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Zechariah 9:1-10

Talks for Growing Christians

The Beginning of Zechariah’s First Prophetic Burden

Zechariah 9:1-10

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Lesson Number 8

Background Notes

Doctrinal Point(s)

  1. Alexander the Great would come as a conquering hero.
  2. Jesus the Greater would come as a humble servant.

Practical Application

  1. Don’t practice the open and point method of biblical guidance.

Questions

  1. Which Old Testament books were written by post-exilic prophets?
  2. Why are they called minor prophets? Why are they called post-exilic?
  3. Under whose leadership did the Jews return from captivity? What work did the returning Jews begin under his leadership?
  4. Did this project go well?
  5. Which prophets did the Lord raise up to motivate the people? Did it work?
  6. In a series of prophetic visions, messages and burdens, how did Zechariah encourage the people?

Answers

  1. The last three – Haggai, Zechariah, and Malachi.
  2. Because they wrote smaller books. Because they were all written after Israel’s seventy-year captivity in Babylon.
  3. Zerubbabel. They began to rebuild Solomon’s Temple that had been destroyed by Nebuchadnezzar of Babylon.
  4. At first, but then the people became discouraged and they quit building.
  5. God raised up Haggai and Zechariah to minister to the people and motivate them to finish the job of rebuilding the temple. Yes, it worked. The people returned to the work of rebuilding the house of the Lord and the rebuilt temple was completed in 516 B.C.
  6. He encouraged them in view of the great future that was in store for the nation of Israel.

Discuss/Consider

  1. Read Zechariah 9:1-8. Trace the march and conquests that Alexander the Great of Greece would take in 332 B.C. There is a promise amidst these conquests that God made to the Jewish remnant that He Himself would protect them. Indeed, Alexander the Great did not conquer Jerusalem and did not destroy the temple. Alexander the Great came as a conquering hero, but it was by God’s choice in order to judge the evil practices of the people. Archaeology has confirmed the destruction as predicted. Even amidst times of war, God gives a grace note to His people. Do you see God’s grace note amidst the terrorism of our day?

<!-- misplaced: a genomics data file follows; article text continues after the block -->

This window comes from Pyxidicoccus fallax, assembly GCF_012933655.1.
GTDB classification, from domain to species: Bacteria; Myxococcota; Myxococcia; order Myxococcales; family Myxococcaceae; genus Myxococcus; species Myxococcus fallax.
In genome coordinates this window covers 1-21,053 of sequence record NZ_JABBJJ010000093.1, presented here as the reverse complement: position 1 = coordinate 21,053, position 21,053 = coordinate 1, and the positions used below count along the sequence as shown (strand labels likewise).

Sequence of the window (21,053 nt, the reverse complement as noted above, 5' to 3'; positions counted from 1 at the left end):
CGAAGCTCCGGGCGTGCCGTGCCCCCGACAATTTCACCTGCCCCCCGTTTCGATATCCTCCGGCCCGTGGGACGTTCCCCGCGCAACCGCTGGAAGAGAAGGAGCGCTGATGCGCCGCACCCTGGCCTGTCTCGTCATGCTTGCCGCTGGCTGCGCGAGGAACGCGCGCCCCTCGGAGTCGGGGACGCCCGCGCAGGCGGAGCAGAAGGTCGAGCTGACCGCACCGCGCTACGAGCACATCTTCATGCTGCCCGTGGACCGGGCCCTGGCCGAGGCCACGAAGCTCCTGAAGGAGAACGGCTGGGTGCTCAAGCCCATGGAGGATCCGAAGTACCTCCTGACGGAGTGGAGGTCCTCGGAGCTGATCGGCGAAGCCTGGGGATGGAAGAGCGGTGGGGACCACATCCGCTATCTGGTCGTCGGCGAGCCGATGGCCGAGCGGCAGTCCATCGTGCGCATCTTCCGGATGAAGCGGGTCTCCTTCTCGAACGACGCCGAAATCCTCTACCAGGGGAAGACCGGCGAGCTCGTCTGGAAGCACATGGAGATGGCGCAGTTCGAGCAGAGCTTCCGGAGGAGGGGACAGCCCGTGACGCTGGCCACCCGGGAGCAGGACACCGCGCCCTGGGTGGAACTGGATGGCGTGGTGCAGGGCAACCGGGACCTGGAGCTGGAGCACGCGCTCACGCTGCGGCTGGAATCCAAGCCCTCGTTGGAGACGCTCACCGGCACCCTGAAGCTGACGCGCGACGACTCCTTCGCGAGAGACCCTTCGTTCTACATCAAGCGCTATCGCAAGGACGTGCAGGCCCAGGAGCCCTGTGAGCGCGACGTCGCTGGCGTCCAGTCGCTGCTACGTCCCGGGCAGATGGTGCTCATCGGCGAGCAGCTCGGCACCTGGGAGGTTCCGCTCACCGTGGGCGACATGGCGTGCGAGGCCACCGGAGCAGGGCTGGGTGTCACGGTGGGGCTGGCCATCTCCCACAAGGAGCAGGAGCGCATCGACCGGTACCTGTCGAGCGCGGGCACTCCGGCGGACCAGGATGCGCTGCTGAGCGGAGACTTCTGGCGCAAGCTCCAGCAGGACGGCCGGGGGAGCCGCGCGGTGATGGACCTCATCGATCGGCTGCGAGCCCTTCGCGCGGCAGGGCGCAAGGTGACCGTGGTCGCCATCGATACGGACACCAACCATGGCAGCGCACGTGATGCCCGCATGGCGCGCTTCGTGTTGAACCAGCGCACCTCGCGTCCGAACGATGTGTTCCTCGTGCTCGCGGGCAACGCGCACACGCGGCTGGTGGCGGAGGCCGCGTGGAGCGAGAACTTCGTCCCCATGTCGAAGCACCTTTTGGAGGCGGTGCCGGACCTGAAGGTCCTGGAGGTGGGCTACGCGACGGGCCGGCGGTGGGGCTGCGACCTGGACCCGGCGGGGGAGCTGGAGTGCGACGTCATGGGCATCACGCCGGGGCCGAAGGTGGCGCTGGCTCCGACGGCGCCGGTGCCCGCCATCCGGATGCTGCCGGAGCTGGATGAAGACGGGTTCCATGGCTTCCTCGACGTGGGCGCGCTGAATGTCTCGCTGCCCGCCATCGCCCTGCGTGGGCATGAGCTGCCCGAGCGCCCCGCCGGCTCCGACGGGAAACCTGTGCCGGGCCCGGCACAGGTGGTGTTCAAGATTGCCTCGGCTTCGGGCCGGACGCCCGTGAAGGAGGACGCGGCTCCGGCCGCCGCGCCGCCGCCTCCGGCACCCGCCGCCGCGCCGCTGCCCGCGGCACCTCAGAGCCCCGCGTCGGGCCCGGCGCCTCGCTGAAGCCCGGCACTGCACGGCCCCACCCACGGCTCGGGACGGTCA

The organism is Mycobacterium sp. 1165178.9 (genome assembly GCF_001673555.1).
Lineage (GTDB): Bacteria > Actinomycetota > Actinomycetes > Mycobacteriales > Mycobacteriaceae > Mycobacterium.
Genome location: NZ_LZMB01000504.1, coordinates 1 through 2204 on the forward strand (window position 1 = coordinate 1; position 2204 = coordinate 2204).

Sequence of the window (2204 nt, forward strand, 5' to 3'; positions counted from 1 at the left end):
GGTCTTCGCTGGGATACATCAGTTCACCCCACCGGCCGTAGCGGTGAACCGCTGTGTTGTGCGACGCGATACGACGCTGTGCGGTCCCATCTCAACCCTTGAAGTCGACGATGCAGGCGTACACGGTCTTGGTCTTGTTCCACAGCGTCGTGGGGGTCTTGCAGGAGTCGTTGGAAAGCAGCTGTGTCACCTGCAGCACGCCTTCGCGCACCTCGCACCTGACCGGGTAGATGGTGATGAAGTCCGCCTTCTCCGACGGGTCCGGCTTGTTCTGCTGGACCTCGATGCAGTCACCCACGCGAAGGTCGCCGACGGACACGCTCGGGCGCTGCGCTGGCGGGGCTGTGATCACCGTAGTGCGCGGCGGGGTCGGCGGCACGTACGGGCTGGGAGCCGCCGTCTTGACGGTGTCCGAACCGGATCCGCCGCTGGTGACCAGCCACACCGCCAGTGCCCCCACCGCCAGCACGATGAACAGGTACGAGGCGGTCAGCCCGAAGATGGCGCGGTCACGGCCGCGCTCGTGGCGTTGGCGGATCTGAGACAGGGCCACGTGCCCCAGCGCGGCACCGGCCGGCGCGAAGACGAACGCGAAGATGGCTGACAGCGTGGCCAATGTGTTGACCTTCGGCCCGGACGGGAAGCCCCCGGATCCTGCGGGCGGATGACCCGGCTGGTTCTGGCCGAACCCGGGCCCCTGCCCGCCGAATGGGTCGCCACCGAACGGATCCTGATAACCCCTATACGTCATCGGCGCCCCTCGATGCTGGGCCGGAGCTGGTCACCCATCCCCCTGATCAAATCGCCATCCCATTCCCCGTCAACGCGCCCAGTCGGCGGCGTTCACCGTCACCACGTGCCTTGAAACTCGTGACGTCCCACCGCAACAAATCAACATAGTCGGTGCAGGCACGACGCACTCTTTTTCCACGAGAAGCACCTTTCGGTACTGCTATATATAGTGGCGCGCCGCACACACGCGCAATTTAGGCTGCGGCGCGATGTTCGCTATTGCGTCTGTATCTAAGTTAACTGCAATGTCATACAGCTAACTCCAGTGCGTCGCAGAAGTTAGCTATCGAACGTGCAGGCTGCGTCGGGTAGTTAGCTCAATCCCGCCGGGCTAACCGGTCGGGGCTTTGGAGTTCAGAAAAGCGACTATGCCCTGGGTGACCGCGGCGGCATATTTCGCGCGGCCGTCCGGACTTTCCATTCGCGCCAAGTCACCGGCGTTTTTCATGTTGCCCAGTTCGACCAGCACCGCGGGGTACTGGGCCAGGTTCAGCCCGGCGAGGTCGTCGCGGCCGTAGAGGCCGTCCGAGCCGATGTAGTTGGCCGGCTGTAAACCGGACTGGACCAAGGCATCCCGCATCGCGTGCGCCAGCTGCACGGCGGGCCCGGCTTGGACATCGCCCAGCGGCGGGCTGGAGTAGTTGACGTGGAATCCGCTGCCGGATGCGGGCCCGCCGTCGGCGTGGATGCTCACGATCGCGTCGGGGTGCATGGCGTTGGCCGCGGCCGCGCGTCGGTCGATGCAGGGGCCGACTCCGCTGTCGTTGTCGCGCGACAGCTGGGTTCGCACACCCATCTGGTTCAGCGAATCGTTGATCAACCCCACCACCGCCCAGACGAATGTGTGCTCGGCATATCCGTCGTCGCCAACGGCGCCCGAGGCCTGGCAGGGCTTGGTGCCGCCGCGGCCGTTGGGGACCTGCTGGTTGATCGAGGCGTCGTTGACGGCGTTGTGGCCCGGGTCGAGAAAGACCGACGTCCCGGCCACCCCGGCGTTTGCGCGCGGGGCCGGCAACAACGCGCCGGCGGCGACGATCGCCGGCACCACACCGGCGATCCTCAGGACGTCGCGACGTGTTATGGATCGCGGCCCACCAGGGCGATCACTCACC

2. Read Zechariah 9:9-10 and note the contrasts between Alexander the Great and the Lord Jesus, the Greater. Alexander the Great came riding on a mighty stallion; Jesus the Greater came riding a lowly donkey. Alexander the Great came as rich and powerful; Jesus the Greater came as poor and meek. Alexander the Great brought fear and dread; Jesus the Greater brought joy and peace. Alexander the Great came as a slayer of his foes; Jesus the Greater came as a Savior of His foes. Alexander the Great came as a foreign king; Jesus the Greater came as the rightful king, Israel’s Messiah. Both Alexander and Jesus died at age thirty-three. Alexander the Great was a burned-out war hero; Jesus the Greater is Savior of the world. What a contrast! Aren’t you thankful that Jesus the Greater is your Savior and Lord and coming King?

Challenge

  1. How do you make decisions? How do you look to the Lord for an answer? Beware of the open and point method. Beware of taking scripture out of context. God does use the Bible as guidance in making decisions, but use the Bible as God intended.

Key Verses

  • “The eyes of men and all the tribes of Israel are on the Lord.” Zechariah 9:1
  • “Rejoice greatly, O daughter of Zion! Shout, O daughter of Jerusalem! Behold, you King is coming to you.” Zechariah 9:9
  • “He shall speak peace to the nations; His dominion shall be from sea to sea.” Zechariah 9:10

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